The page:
All the World's a Stage: Fictionalism, Metaphysics, and Truth
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Fictionalism has been an appealing position for many philosophers seeking to avoid controversial ontological commitments implicit in certain kinds of discourses, while also trying to account for the usefulness of those discourses. While fictionalists with respect to various domains have made impressive attempts to explain how something can be both fictional and useful, extant fitionalist views retain one problematic commitment: that there are no substantively true assertions made within such domains. My dissertation attempts to develop and defend a semantic anti-realist account of fictionalism which does not share this commitment to error theory. Diagnosing the source of the residual commitment to error theory as arising from a commitment to a particular picture of meaning, I propose that fictionalism can provide an alternative semantics that grants that such assertions can be successfully truth-stating. I begin by describing a general framework for understanding debates between realists and anti-realists in various domains - derived primarily from the work of Michael Dummett and Crispin Wright - according to which realism for a domain roughly boils down to the view that (a) our assertions in that domain, if true, represent a mind-independent reality; and (b) that we can make true assertions in that domain. The fictionalist's aversion to the ontological commitments of realism for particular domains requires a rejection of either (a) or (b). My suggestion is that fictionalists are mistaken in giving up (b), and that the work they have done to bolster their views instead provide us with the tools we need to reject (a). I consider two particular examples to illustrate my case. First, I look at Mary Leng's and Stephen Yablo's respective developments of mathematical fictionalism, both of which make important use of Kendall Walton's theory of make-believe. Contrary to Leng's and Yablo's own views, I present a case for the view that by recognizing mathematics as a sort of make-believe, fictionalism can instead be used to fashion an alternative semantics for mathematical claims, and so provide grounds for rejecting the mathematical realists' commitment to (a). Using lessons derived from the mathematical case, I develop an account of modal fictionalism that similarly outlines modal discourse as a kind of make-believe which provides an alternative, anti-realist semantics for possible worlds discourse. I conclude by moving away from particular instances of fictionalism to consider some potentially controversial consequences of my approach to fictionalism, defending the commitments to alethic and logical pluralism implicit in my view.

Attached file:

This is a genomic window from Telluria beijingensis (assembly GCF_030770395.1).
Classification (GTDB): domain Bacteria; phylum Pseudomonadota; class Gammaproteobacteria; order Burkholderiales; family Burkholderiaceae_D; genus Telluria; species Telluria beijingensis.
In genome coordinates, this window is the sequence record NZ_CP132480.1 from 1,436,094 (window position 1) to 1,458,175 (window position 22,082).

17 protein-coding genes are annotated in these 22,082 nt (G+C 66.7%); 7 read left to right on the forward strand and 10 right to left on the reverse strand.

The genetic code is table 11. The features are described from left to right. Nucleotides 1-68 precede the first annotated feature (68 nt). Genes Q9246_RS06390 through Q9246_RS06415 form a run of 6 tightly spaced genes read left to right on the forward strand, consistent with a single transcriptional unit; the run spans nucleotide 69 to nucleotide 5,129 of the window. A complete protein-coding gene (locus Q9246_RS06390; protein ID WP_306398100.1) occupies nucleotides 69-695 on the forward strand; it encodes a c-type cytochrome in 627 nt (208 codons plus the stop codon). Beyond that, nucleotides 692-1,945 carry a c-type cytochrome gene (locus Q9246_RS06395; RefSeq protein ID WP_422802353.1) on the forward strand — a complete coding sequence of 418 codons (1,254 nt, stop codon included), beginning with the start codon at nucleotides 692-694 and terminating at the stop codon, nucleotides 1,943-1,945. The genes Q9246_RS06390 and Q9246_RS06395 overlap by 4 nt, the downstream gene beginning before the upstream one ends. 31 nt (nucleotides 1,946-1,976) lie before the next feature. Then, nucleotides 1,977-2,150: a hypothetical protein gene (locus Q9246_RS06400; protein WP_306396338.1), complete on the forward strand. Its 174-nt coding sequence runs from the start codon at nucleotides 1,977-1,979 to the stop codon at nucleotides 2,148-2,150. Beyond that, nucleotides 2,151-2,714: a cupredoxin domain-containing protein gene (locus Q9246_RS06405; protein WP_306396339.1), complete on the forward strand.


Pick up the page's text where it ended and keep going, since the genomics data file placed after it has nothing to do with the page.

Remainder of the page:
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Phillipe Beriault (2020). All the World's a Stage: Fictionalism, Metaphysics, and Truth. UWSpace. http://hdl.handle.net/10012/16597